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Snow Crash’s Influence On The Internet & Gaming

Here’s what I like about Snow Crash to this point: The novel doesn’t take itself so seriously.

It’s light-hearted and irreverent. The dialogue isn’t so stilted and forced. It’s all the things that Neuromancer wasn’t–at least to this point.

One of the other things I like about the novel is its foresight. Neal Stephenson wrote Snow Crash in 1992. And, in the novel, he basically describes a lot of the aspects of our modern day internet.

For example, the “metaverse” in Snow Crash amounts to what is MMORPG games. That’s Massively Multiplayer Online Role Playing Games for the uniformed. If you’ve heard of online games like EverQuest and World of Warcraft, then you’ve heard of MMORPGs.

Your “avatar”—meaning an online version of you—interacts with other avatars, makes friends, walks down a virtual city block, buys stuff, steals stuff, commits crimes, infects other avatars with viruses, and so on.

For a novel that was written 21 years ago, it’s amazing how dead-on Snow Crash is about this. But Snow Crash’s influence goes way beyond the “metaverse.”

Here’s how the book’s Wikipedia entry explains the novel’s influence on the internet and gaming:

While the 1986 video game Habitat applied the Sanskrit term avatar to online virtual bodies before Stephenson, the success of Snow Crash popularized the term to the extent that avatar is now the accepted term for this concept in computer games and on the World Wide Web.

Many virtual globe programs including NASA World Wind and Google Earth bear a resemblance to the “Earth” software developed by the Central Intelligence Corporation in Snow Crash. One Google Earth co-founder claimed that Google Earth was modeled after Snow Crash, while another co-founder said it was inspired by Powers of Ten.

Software developer Michael Abrash was inspired by Snow Crash’s Metaverse and its networked 3D world. He left Microsoft for Id Software to write something in that direction, the result being Quake.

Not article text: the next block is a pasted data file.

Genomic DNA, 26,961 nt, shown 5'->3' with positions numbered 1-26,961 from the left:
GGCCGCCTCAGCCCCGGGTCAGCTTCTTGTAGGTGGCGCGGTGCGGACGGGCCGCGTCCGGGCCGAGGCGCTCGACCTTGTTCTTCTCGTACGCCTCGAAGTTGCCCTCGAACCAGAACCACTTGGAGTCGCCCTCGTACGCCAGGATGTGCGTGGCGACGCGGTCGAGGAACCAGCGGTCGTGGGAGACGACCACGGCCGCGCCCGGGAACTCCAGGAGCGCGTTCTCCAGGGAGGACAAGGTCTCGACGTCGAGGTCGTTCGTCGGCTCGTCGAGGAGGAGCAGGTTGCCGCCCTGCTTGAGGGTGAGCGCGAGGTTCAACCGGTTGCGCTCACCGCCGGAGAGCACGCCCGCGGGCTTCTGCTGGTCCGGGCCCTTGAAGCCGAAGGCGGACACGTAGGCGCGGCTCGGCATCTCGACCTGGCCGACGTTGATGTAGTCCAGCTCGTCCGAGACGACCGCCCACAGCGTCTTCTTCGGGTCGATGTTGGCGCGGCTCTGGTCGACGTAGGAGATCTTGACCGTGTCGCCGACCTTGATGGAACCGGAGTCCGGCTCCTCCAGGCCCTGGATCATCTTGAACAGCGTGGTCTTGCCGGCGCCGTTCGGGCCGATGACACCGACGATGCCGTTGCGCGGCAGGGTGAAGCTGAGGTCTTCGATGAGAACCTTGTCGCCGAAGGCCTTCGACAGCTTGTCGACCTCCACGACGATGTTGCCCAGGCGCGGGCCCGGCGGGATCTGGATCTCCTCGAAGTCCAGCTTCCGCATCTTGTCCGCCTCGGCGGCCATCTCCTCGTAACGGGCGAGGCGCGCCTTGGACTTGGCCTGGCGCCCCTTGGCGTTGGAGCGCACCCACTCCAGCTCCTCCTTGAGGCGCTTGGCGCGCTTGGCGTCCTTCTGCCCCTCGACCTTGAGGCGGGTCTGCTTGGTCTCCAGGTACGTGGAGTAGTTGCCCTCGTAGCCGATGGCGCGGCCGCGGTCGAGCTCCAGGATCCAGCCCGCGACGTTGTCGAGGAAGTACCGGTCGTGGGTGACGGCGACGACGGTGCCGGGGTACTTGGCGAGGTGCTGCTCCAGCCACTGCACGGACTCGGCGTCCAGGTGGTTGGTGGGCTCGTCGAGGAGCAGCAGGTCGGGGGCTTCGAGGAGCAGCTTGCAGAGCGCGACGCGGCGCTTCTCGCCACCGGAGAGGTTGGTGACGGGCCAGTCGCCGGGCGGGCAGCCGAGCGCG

Did you catch that second paragraph? Google Earth was modeled after Snow Crash—according to one of its founders. That’s, like, a big deal.

The interesting thing is how much detail Stephenson goes into explaining all of these foreign concepts, like the metaverse. In 1992, they would’ve been “out there” ideas and would’ve required a lot of explaining.

But as I read the novel today, in 2013, I almost want to say, “I get it, Neal. I know what the internet is! I know what an avatar is!”

Yet again, another example of fiction influencing real life. Of course you can learn from fiction.

So far, so good with Snow Crash.

8 Comments Post a comment
  1. and yet you hated Neuromancer. Granted, the writing in Snow Crash is “light-years” better but Gibson wrote of the internet in ’84, 8 years before Snow Crash.

    Sorry, couldn’t resist. Snow Crash is definitely more polished than Neuromancer. I loved them both for the creativity and thought within the author’s minds.


    February 5, 2013
    • Robert, you are giving me hope on this one. I’m taking Snow Crash with me on my next trip in a few days. Even though I’m not a gamer, it should be fun seeing the gaming references. And I like science fiction.

      @Greg — I keep thinking of Ender’s Game. Anyresemblance to that book?


      February 5, 2013
      • Very different books. I thought “Enders” was more dystopian/futuristic centered on gaming. The story of Snow Crash is the classic power corruption story set in both a virtual and a real world. Also, Hiro is an adult where Ender is a child which is reflected in their stories.

        Funny that you bring up Enders in that I read them both back-to-back over Christmas.


        February 5, 2013
        • Dominick Sabalos #

          In terms of the internet, Ender’s Game does have a rather.. optimistic view of how much you can achieve by arguing on political forums.


          February 6, 2013
    • The foresight in Neuromancer was its lone bright spot for me. The technique and style of his writing, plus the bland plot line and characters were the big drawbacks with that one.


      February 5, 2013
  2. I will so need to read this one. Sounds excellent.


    February 5, 2013
  3. Excellent review, I rally enjoyed reading it. Can I ask you a favour please? you are following my blog on wordpress but I am trying to increase my followers on my new website can you follow me there please, its Thanks


    February 5, 2013
  4. Tilon #

    Actually, the term Avatar was popularized on the internet by the first breakthrough MMO, Ultima Online. UO may have came out in 1996-97, after Snow Crash, but the Ultima series had used the term avatar for the lead character since the mid 80’s, well before Snow Crash.


    December 28, 2014

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